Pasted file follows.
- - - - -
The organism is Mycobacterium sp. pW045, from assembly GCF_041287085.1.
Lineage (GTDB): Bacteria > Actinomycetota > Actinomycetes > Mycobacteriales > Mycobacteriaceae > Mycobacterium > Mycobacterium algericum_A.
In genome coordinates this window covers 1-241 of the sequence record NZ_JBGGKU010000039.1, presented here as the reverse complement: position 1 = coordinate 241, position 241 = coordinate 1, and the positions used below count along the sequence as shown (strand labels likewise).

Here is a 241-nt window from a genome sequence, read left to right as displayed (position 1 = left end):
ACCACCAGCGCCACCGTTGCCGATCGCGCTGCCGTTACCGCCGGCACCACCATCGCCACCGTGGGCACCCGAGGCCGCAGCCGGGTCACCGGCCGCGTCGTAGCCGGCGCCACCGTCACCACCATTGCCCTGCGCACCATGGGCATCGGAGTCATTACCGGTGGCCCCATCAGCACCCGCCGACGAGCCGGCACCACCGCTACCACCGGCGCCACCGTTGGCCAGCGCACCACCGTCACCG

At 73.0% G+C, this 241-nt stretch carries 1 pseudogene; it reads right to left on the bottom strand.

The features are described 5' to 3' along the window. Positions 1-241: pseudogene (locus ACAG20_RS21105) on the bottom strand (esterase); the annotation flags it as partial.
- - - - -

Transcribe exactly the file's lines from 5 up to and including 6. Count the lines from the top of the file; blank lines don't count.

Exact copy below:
ACCACCAGCGCCACCGTTGCCGATCGCGCTGCCGTTACCGCCGGCACCACCATCGCCACCGTGGGCACCCGAGGCCGCAGCCGGGTCACCGGCCGCGTCGTAGCCGGCGCCACCGTCACCACCATTGCCCTGCGCACCATGGGCATCGGAGTCATTACCGGTGGCCCCATCAGCACCCGCCGACGAGCCGGCACCACCGCTACCACCGGCGCCACCGTTGGCCAGCGCACCACCGTCACCG

At 73.0% G+C, this 241-nt stretch carries 1 pseudogene; it reads right to left on the bottom strand.